President Donald Trump and first lady Melania Trump quietly received the COVID-19 vaccine at the White House in January, several outlets reported Monday.
A Trump adviser shared the information with Axios, The New York Times and CNN. It’s unclear which of the two vaccines approved at the time they received.
Other political leaders have publicized their own vaccinations as a way to encourage all Americans to sign up for the shot when their turn comes. Mass vaccination is the only thing that will get the country out of the coronavirus pandemic, Dr. Rochelle Walensky, director of the Centers for Disease Control and Prevention, said Monday.
Donald Trump’s approach contrasts, in particular, with those of President Joe Biden and other living former presidents who allowed their shots to be broadcast, saying they wanted to promote trust in the process.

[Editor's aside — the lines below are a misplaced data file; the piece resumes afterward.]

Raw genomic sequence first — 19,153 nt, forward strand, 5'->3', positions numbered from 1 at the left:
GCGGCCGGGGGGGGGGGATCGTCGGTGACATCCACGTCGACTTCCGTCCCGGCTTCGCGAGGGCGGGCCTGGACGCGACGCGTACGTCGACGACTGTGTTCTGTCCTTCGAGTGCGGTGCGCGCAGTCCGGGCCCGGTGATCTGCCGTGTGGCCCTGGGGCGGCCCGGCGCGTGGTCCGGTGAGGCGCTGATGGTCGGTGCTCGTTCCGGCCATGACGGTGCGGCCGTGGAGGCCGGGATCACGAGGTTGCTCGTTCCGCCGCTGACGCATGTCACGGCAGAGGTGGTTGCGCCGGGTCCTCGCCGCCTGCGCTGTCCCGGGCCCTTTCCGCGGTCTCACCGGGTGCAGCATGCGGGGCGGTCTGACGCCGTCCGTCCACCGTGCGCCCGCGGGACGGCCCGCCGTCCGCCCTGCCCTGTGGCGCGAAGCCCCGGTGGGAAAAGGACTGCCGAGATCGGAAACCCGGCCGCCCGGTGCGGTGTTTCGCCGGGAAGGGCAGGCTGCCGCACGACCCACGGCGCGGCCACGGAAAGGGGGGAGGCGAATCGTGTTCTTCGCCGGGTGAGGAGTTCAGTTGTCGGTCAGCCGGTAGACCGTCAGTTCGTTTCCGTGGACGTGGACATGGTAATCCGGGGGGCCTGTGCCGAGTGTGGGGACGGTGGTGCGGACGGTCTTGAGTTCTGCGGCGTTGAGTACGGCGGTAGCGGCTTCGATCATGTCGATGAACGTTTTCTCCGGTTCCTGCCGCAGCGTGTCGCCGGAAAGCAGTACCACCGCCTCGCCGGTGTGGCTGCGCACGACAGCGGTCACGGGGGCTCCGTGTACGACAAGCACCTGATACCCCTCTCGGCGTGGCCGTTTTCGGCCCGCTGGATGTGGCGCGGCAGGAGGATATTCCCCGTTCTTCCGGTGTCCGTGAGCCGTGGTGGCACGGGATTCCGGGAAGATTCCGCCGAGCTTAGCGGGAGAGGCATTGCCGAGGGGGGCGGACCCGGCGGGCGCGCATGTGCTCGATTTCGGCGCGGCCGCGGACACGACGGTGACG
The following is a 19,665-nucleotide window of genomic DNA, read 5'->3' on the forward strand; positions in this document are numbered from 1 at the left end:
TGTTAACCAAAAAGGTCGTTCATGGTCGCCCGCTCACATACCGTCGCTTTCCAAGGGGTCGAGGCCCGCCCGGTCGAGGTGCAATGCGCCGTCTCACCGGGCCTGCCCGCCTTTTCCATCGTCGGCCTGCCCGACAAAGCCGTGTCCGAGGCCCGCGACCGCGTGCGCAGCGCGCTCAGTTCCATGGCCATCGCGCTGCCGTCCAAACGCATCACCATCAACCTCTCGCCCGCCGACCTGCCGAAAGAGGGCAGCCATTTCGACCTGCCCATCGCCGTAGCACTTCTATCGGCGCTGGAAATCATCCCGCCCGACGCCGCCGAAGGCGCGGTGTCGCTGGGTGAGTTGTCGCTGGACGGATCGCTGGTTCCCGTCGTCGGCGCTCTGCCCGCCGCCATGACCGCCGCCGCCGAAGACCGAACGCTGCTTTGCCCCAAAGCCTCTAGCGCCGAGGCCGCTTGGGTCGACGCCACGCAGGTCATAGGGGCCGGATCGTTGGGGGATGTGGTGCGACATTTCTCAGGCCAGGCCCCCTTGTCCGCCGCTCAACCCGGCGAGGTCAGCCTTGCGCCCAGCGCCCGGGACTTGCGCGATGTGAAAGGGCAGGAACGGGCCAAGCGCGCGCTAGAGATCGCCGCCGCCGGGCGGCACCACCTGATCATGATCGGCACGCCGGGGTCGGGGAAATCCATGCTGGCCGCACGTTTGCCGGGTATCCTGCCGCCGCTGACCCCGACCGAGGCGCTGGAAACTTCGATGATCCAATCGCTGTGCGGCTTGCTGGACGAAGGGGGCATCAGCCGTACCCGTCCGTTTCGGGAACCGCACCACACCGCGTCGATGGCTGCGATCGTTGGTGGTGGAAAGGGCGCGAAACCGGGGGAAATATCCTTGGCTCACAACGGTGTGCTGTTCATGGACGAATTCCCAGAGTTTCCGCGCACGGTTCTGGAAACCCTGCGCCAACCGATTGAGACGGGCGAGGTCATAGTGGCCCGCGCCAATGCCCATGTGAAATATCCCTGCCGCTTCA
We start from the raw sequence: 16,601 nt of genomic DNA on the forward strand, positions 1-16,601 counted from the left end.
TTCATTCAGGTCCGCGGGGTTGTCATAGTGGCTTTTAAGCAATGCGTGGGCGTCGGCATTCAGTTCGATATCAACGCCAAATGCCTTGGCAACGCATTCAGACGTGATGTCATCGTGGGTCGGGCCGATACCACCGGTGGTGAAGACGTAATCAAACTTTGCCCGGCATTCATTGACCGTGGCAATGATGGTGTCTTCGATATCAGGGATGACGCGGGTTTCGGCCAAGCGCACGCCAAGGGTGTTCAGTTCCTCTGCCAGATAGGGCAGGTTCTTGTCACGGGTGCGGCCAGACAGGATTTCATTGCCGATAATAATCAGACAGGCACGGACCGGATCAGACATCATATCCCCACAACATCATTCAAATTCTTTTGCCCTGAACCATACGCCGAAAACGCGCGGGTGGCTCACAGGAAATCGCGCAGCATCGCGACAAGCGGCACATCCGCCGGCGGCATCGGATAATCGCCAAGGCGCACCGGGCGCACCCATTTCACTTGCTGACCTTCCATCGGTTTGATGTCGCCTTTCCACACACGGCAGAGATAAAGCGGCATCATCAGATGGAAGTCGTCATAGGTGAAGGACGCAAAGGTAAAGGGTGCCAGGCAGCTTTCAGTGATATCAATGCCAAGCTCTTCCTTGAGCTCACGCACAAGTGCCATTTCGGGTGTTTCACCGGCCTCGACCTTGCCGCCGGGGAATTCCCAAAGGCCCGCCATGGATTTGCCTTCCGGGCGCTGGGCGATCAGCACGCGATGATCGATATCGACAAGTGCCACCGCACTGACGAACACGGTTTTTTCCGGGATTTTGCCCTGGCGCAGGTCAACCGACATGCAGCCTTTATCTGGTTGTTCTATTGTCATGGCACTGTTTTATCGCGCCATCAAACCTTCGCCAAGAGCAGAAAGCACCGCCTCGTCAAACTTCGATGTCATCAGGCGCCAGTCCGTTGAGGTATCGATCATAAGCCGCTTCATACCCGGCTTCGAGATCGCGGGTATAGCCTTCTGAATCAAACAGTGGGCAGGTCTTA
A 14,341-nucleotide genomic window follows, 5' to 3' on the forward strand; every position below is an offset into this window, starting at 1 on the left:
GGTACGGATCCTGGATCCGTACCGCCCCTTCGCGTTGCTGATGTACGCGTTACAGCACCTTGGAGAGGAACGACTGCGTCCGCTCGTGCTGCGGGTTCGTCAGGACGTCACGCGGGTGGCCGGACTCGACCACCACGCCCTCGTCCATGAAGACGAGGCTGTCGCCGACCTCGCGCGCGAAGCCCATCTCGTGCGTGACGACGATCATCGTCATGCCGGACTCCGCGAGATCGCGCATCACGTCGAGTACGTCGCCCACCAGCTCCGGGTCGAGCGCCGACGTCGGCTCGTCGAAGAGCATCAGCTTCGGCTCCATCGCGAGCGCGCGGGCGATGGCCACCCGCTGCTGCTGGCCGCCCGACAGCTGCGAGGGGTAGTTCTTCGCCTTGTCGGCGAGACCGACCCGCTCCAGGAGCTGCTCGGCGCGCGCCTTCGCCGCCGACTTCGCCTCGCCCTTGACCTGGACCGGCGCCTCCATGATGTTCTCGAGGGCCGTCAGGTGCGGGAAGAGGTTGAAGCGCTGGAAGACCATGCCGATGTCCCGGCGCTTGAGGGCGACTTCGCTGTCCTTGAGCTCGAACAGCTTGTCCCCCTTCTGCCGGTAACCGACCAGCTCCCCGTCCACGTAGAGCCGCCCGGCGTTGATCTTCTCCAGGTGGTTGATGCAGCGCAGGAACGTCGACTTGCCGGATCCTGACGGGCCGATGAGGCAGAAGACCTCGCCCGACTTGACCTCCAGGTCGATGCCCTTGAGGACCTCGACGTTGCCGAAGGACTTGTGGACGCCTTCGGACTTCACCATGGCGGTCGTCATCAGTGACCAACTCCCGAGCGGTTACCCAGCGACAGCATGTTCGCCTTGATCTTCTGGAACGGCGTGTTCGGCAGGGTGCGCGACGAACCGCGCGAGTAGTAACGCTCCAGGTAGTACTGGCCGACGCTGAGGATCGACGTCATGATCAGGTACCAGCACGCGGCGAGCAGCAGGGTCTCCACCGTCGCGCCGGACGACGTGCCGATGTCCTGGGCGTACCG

The news broke a day after Trump said at the annual Conservative Political Action Conference that “everybody” should get the coronavirus vaccine ― an idea he’s skirted around in the past.
Republicans tend to be more skeptical of the vaccine, according to Civiqs polling, making encouragement from Trump and other right-wing public figures important in the effort to vaccinate the country. Only 33% of unvaccinated Republicans said they planned to get a vaccine when it became available to them, compared to 70% of unvaccinated Democrats.
Many of Trump’s fans, including those at far-right media outlets such as Newsmax, support baseless conspiracy theories about the vaccine, including the false claim that it’s a system for mind control. On Fox News, host Tucker Carlson proclaimed the mere idea of a mandatory vaccination program to be “a legitimate crisis,” even though the Biden administration is not calling for one.
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